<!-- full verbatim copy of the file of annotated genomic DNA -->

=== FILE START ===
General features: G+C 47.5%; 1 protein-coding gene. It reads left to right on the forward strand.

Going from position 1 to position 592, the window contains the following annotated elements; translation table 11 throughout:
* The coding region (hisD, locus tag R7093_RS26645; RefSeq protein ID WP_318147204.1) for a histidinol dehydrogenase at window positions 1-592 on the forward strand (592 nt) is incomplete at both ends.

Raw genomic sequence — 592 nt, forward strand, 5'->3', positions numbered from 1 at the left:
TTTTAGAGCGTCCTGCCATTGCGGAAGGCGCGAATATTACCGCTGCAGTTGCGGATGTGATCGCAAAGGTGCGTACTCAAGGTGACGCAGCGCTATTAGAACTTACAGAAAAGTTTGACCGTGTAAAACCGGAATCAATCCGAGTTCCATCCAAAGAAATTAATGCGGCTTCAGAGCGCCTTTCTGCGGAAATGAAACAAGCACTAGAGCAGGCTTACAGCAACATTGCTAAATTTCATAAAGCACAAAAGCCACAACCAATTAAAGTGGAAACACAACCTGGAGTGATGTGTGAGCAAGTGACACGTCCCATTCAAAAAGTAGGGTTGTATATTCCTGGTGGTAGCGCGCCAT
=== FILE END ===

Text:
General features: G+C 47.5%; 1 protein-coding gene. It reads left to right on the forward strand.

Going from position 1 to position 592, the window contains the following annotated elements; translation table 11 throughout:
* The coding region (hisD, locus tag R7093_RS26645; RefSeq protein ID WP_318147204.1) for a histidinol dehydrogenase at window positions 1-592 on the forward strand (592 nt) is incomplete at both ends.

Raw genomic sequence — 592 nt, forward strand, 5'->3', positions numbered from 1 at the left:
TTTTAGAGCGTCCTGCCATTGCGGAAGGCGCGAATATTACCGCTGCAGTTGCGGATGTGATCGCAAAGGTGCGTACTCAAGGTGACGCAGCGCTATTAGAACTTACAGAAAAGTTTGACCGTGTAAAACCGGAATCAATCCGAGTTCCATCCAAAGAAATTAATGCGGCTTCAGAGCGCCTTTCTGCGGAAATGAAACAAGCACTAGAGCAGGCTTACAGCAACATTGCTAAATTTCATAAAGCACAAAAGCCACAACCAATTAAAGTGGAAACACAACCTGGAGTGATGTGTGAGCAAGTGACACGTCCCATTCAAAAAGTAGGGTTGTATATTCCTGGTGGTAGCGCGCCAT